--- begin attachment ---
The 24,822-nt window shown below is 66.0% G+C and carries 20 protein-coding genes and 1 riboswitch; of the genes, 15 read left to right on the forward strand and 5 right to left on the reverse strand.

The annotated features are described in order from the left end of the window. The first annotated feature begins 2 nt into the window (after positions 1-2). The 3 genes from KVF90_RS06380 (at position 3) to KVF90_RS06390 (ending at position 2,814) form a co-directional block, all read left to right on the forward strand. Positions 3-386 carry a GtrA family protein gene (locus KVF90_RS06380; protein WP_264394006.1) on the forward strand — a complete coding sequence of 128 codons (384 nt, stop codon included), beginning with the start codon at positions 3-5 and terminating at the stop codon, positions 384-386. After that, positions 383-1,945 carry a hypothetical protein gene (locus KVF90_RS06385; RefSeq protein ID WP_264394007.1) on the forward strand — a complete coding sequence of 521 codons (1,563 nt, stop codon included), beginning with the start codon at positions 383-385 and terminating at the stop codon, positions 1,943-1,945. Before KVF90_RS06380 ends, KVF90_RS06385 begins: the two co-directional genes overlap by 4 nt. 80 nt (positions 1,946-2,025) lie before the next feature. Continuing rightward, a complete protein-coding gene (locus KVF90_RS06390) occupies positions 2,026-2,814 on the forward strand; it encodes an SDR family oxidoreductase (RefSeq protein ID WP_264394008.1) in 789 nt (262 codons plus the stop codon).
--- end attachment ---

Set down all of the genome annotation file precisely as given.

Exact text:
The 24,822-nt window shown below is 66.0% G+C and carries 20 protein-coding genes and 1 riboswitch; of the genes, 15 read left to right on the forward strand and 5 right to left on the reverse strand.

The annotated features are described in order from the left end of the window. The first annotated feature begins 2 nt into the window (after positions 1-2). The 3 genes from KVF90_RS06380 (at position 3) to KVF90_RS06390 (ending at position 2,814) form a co-directional block, all read left to right on the forward strand. Positions 3-386 carry a GtrA family protein gene (locus KVF90_RS06380; protein WP_264394006.1) on the forward strand — a complete coding sequence of 128 codons (384 nt, stop codon included), beginning with the start codon at positions 3-5 and terminating at the stop codon, positions 384-386. After that, positions 383-1,945 carry a hypothetical protein gene (locus KVF90_RS06385; RefSeq protein ID WP_264394007.1) on the forward strand — a complete coding sequence of 521 codons (1,563 nt, stop codon included), beginning with the start codon at positions 383-385 and terminating at the stop codon, positions 1,943-1,945. Before KVF90_RS06380 ends, KVF90_RS06385 begins: the two co-directional genes overlap by 4 nt. 80 nt (positions 1,946-2,025) lie before the next feature. Continuing rightward, a complete protein-coding gene (locus KVF90_RS06390) occupies positions 2,026-2,814 on the forward strand; it encodes an SDR family oxidoreductase (RefSeq protein ID WP_264394008.1) in 789 nt (262 codons plus the stop codon).